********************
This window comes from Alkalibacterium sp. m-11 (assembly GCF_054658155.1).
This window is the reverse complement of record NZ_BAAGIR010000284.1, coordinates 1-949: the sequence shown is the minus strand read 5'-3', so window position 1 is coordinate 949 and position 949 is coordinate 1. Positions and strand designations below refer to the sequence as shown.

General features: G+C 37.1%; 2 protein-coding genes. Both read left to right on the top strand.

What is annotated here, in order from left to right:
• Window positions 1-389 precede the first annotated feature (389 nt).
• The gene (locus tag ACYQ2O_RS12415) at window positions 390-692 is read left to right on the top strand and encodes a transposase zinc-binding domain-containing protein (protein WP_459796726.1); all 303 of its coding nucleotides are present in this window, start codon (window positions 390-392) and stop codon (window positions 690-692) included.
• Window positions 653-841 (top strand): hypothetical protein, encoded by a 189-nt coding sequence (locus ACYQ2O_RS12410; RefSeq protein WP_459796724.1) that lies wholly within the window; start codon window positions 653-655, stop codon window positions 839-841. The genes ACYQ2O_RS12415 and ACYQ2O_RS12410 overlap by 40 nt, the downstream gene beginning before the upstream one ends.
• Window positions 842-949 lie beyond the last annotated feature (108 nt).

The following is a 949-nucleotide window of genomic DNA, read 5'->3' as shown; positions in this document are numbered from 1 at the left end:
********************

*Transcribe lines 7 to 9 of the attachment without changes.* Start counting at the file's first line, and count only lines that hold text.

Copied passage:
• Window positions 653-841 (top strand): hypothetical protein, encoded by a 189-nt coding sequence (locus ACYQ2O_RS12410; RefSeq protein WP_459796724.1) that lies wholly within the window; start codon window positions 653-655, stop codon window positions 839-841. The genes ACYQ2O_RS12415 and ACYQ2O_RS12410 overlap by 40 nt, the downstream gene beginning before the upstream one ends.
• Window positions 842-949 lie beyond the last annotated feature (108 nt).

The following is a 949-nucleotide window of genomic DNA, read 5'->3' as shown; positions in this document are numbered from 1 at the left end: